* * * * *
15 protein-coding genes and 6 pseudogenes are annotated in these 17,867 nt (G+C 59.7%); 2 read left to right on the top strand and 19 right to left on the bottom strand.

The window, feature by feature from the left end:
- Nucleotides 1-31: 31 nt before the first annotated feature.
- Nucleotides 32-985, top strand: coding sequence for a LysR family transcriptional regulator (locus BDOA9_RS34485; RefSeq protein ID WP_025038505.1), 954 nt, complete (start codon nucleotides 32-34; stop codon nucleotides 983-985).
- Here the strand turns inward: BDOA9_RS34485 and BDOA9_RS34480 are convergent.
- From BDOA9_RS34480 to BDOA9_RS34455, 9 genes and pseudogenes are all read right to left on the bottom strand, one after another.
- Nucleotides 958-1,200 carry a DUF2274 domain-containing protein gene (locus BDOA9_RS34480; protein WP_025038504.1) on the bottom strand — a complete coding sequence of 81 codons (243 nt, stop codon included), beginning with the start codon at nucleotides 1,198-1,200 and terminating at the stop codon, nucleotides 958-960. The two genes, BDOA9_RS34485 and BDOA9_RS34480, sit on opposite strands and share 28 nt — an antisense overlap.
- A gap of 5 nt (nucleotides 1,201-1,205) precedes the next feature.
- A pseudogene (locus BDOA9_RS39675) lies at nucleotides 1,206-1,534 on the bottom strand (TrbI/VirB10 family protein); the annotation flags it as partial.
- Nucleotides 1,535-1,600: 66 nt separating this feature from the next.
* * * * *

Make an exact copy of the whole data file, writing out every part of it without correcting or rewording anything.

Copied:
15 protein-coding genes and 6 pseudogenes are annotated in these 17,867 nt (G+C 59.7%); 2 read left to right on the top strand and 19 right to left on the bottom strand.

The window, feature by feature from the left end:
- Nucleotides 1-31: 31 nt before the first annotated feature.
- Nucleotides 32-985, top strand: coding sequence for a LysR family transcriptional regulator (locus BDOA9_RS34485; RefSeq protein ID WP_025038505.1), 954 nt, complete (start codon nucleotides 32-34; stop codon nucleotides 983-985).
- Here the strand turns inward: BDOA9_RS34485 and BDOA9_RS34480 are convergent.
- From BDOA9_RS34480 to BDOA9_RS34455, 9 genes and pseudogenes are all read right to left on the bottom strand, one after another.
- Nucleotides 958-1,200 carry a DUF2274 domain-containing protein gene (locus BDOA9_RS34480; protein WP_025038504.1) on the bottom strand — a complete coding sequence of 81 codons (243 nt, stop codon included), beginning with the start codon at nucleotides 1,198-1,200 and terminating at the stop codon, nucleotides 958-960. The two genes, BDOA9_RS34485 and BDOA9_RS34480, sit on opposite strands and share 28 nt — an antisense overlap.
- A gap of 5 nt (nucleotides 1,201-1,205) precedes the next feature.
- A pseudogene (locus BDOA9_RS39675) lies at nucleotides 1,206-1,534 on the bottom strand (TrbI/VirB10 family protein); the annotation flags it as partial.
- Nucleotides 1,535-1,600: 66 nt separating this feature from the next.